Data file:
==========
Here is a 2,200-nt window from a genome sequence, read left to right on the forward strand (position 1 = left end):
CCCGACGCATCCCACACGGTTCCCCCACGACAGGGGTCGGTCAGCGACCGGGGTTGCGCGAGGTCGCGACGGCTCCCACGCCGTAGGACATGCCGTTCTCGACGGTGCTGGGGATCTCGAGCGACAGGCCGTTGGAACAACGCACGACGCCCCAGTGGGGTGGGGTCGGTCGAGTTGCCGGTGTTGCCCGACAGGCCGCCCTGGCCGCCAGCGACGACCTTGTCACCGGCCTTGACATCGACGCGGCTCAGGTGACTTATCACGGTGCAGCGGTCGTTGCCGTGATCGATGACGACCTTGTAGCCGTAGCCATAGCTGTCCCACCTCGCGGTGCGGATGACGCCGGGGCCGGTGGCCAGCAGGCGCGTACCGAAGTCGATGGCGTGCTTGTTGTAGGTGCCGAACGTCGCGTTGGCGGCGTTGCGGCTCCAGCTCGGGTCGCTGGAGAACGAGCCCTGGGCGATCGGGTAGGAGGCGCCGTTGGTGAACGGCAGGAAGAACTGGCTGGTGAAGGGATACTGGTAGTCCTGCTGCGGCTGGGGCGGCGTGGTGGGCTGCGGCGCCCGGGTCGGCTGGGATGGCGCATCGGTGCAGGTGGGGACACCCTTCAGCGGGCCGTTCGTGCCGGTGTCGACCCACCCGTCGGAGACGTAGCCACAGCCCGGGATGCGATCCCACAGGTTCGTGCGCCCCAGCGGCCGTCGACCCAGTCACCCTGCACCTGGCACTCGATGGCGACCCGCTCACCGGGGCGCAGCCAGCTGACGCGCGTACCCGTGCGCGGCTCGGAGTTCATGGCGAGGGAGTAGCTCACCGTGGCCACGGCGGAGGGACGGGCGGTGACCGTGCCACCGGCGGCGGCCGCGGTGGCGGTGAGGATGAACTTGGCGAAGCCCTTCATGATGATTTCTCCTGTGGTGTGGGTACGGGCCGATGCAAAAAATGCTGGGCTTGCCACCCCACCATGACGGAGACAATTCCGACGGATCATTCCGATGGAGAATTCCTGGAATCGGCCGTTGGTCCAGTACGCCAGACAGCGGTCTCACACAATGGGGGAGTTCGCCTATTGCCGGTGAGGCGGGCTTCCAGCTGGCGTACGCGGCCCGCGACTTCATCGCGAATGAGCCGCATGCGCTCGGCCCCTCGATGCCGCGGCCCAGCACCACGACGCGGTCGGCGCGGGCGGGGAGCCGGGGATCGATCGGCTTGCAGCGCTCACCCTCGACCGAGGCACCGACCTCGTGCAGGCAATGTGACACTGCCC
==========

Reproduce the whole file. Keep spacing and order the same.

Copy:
Here is a 2,200-nt window from a genome sequence, read left to right on the forward strand (position 1 = left end):
CCCGACGCATCCCACACGGTTCCCCCACGACAGGGGTCGGTCAGCGACCGGGGTTGCGCGAGGTCGCGACGGCTCCCACGCCGTAGGACATGCCGTTCTCGACGGTGCTGGGGATCTCGAGCGACAGGCCGTTGGAACAACGCACGACGCCCCAGTGGGGTGGGGTCGGTCGAGTTGCCGGTGTTGCCCGACAGGCCGCCCTGGCCGCCAGCGACGACCTTGTCACCGGCCTTGACATCGACGCGGCTCAGGTGACTTATCACGGTGCAGCGGTCGTTGCCGTGATCGATGACGACCTTGTAGCCGTAGCCATAGCTGTCCCACCTCGCGGTGCGGATGACGCCGGGGCCGGTGGCCAGCAGGCGCGTACCGAAGTCGATGGCGTGCTTGTTGTAGGTGCCGAACGTCGCGTTGGCGGCGTTGCGGCTCCAGCTCGGGTCGCTGGAGAACGAGCCCTGGGCGATCGGGTAGGAGGCGCCGTTGGTGAACGGCAGGAAGAACTGGCTGGTGAAGGGATACTGGTAGTCCTGCTGCGGCTGGGGCGGCGTGGTGGGCTGCGGCGCCCGGGTCGGCTGGGATGGCGCATCGGTGCAGGTGGGGACACCCTTCAGCGGGCCGTTCGTGCCGGTGTCGACCCACCCGTCGGAGACGTAGCCACAGCCCGGGATGCGATCCCACAGGTTCGTGCGCCCCAGCGGCCGTCGACCCAGTCACCCTGCACCTGGCACTCGATGGCGACCCGCTCACCGGGGCGCAGCCAGCTGACGCGCGTACCCGTGCGCGGCTCGGAGTTCATGGCGAGGGAGTAGCTCACCGTGGCCACGGCGGAGGGACGGGCGGTGACCGTGCCACCGGCGGCGGCCGCGGTGGCGGTGAGGATGAACTTGGCGAAGCCCTTCATGATGATTTCTCCTGTGGTGTGGGTACGGGCCGATGCAAAAAATGCTGGGCTTGCCACCCCACCATGACGGAGACAATTCCGACGGATCATTCCGATGGAGAATTCCTGGAATCGGCCGTTGGTCCAGTACGCCAGACAGCGGTCTCACACAATGGGGGAGTTCGCCTATTGCCGGTGAGGCGGGCTTCCAGCTGGCGTACGCGGCCCGCGACTTCATCGCGAATGAGCCGCATGCGCTCGGCCCCTCGATGCCGCGGCCCAGCACCACGACGCGGTCGGCGCGGGCGGGGAGCCGGGGATCGATCGGCTTGCAGCGCTCACCCTCGACCGAGGCACCGACCTCGTGCAGGCAATGTGACACTGCCC